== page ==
[R] another optimization question

John Fox jfox at mcmaster.ca
Mon Nov 26 00:20:21 CET 2001

Dear Brian

At 08:26 AM 11/25/2001 +0000, Prof Brian D Ripley wrote:
>On Sat, 24 Nov 2001, John Fox wrote:
>. . .
> > So, my question is, is it possible in principle for an optimization to fail
> > using a correct analytic gradient but to converge with a numerical
> > gradient? If this is possible, is it a common occurrence?
>It's possible but rare.  You don't have a `correct analytic gradient', but
>a numerical computation of it.  Inaccurately computed gradients are a
>common cause of convergence problems. You may need to adjust the
>It's also possible in principle that the optimizer takes a completely
>different path from the starting point due to small differences in
>calculated derivatives.  It's worth trying staritng near the expected
>answer to rule this out.

I didn't describe it in my original post, but I had messed around a fair 
bit with the problem before posting my question. (I say "messed around" 
because I'm far from expert in numerical optimization.) Since reading your 
response, I've checked over some of what I did, to make sure I that I 
remember it correctly. Without describing everything in tedious detail, 
here are some of my results:

First, if I start the optimization right at the solution, I get the 
solution back as a result. I took this as evidence that my calculation of 
the gradient is probably ok. (And, as I said, I get the correct solution to 
other problems.)

If I start reasonably near the solution, optim (which I use first) reports 
convergence, but doesn't quite reach the solution; nlm (which starts with 
the parameter values produced by optim) reports a return code of 3, which 
corresponds to "last global step failed to locate a point lower than 
estimate. Either estimate is an approximate local minimum of the function 
or steptol is too small." Changing the steptol (and other arguments to nlm) 
doesn't seem to help, however. (I do have a question about the fscale and 
typsize arguments, which default respectively to 1 and a vector of 1's: Why 
are these available independent of the start values, from which they can be 

So that you can get a more concrete sense of what's going on, here's a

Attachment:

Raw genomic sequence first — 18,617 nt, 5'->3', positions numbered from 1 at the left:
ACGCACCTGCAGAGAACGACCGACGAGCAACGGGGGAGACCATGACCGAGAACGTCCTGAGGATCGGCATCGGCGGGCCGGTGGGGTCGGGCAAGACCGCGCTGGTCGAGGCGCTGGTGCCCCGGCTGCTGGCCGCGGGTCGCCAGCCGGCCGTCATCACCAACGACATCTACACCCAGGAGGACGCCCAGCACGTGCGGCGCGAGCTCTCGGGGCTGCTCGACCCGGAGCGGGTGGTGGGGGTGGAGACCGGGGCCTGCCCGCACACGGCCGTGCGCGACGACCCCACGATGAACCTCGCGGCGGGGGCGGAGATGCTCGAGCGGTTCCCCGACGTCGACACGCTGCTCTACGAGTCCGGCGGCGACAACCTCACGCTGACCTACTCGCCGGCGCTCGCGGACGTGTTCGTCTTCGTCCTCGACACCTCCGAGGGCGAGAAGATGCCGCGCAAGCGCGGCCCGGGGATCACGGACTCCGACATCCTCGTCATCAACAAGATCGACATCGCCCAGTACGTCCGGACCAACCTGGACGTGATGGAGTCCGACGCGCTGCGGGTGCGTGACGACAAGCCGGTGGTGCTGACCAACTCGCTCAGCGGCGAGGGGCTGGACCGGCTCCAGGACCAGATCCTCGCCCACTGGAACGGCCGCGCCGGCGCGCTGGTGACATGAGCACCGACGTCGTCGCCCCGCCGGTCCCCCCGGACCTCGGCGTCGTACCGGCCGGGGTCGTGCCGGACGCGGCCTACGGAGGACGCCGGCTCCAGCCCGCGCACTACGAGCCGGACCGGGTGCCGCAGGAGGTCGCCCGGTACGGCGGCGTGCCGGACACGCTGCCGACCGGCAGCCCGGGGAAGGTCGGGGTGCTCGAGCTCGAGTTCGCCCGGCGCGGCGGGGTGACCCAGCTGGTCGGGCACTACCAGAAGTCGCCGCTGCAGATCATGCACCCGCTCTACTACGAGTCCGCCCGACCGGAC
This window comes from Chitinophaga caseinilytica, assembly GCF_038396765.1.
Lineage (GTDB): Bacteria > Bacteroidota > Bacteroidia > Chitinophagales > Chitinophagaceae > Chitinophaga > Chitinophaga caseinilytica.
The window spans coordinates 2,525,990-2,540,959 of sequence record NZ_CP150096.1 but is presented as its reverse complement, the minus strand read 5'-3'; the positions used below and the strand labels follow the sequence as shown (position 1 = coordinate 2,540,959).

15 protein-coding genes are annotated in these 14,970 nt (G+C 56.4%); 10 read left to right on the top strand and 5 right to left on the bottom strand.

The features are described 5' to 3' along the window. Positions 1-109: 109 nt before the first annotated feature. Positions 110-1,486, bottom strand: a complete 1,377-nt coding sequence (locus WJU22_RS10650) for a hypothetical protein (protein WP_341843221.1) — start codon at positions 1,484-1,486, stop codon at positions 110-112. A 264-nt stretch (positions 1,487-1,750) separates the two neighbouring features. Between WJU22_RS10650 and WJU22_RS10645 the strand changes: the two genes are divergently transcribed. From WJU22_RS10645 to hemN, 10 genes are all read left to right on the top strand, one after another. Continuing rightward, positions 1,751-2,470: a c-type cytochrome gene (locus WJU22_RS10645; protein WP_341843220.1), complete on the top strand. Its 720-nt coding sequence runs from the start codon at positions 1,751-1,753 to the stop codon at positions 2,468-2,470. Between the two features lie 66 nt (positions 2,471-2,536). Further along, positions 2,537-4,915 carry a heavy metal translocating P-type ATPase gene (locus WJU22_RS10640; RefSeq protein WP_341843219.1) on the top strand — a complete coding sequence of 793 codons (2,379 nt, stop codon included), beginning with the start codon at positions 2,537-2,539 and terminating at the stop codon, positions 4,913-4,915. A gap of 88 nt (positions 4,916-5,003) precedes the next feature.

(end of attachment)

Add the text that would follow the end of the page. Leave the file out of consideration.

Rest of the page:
table of the different solutions (with the rows corresponding to parameters):

        optim        nlm(1)      nlm(2)    start(1)  start(2)
lamb   4.9017942   4.9250519   5.3688830   5.0    18.6204419
gam1  -0.5382103  -0.5912515  -0.6299493  -1.0    -0.4252919
beta   0.6141337   0.6046611   0.5931075   1.0     0.5207707
gam2  -0.1992669  -0.2189711  -0.2408609  -0.2    -0.1805793
the1   3.8618249   3.5585071   3.6077990   4.0     2.0121677
the2   4.3781542   3.6819272   3.5949141   4.0     1.5921868
the3   1.6595465   2.4249510   2.9937057   3.0     2.2103193
the4 299.7290498 299.6466428 259.5756196 300.0   103.5671443
the5   1.2506907   0.8819633   0.9057823   1.0     0.5174292
psi1   5.9471507   5.8307768   5.6705004  61.0     0.8191268
psi2   4.6063684   4.5328785   4.5149762   5.0     0.6161997
phi    9.3785360   7.1702049   6.6162702   7.0     1.0000000
obj fn 55.74172    18.41530    13.48505

Here, the solutions labelled optim and nlm(1) use the supplied expression 
for the gradient (your point that this too is a numerical approximation 
seems obvious once stated, but I didn't consider it previously), while the 
solution labelled nlm(2) uses the default numerical derivatives; the 
start(1) column gives the start values that I specified "near" to the 
solution nlm(2); the start(2) column gives the start values that the 
program calculates itself if start values are not supplied; and the last 
row gives the values of the objective function for each solution, scaled as 
a chi-square statistic with 9 df. (When the start values in start(2) are 
used, the solutions produced by optim and nlm(1) are different from those 
given above, but the symptoms are the same -- e.g., optim reports 
convergence, nlm returns a code of 3.)

I suspect that the problem is ill-conditioned in some way, but I haven't 
been able to figure out how. I guess that I should investigate further. I 
could supply other potentially relevant information, such as the hessian at 
the solution, but I'm reluctant to impose further on your time, or that of 
other list members.

Thanks for your help,
John Fox
Department of Sociology
McMaster University
Hamilton, Ontario, Canada L8S 4M4
email: jfox at mcmaster.ca
phone: 905-525-9140x23604
web: www.socsci.mcmaster.ca/jfox

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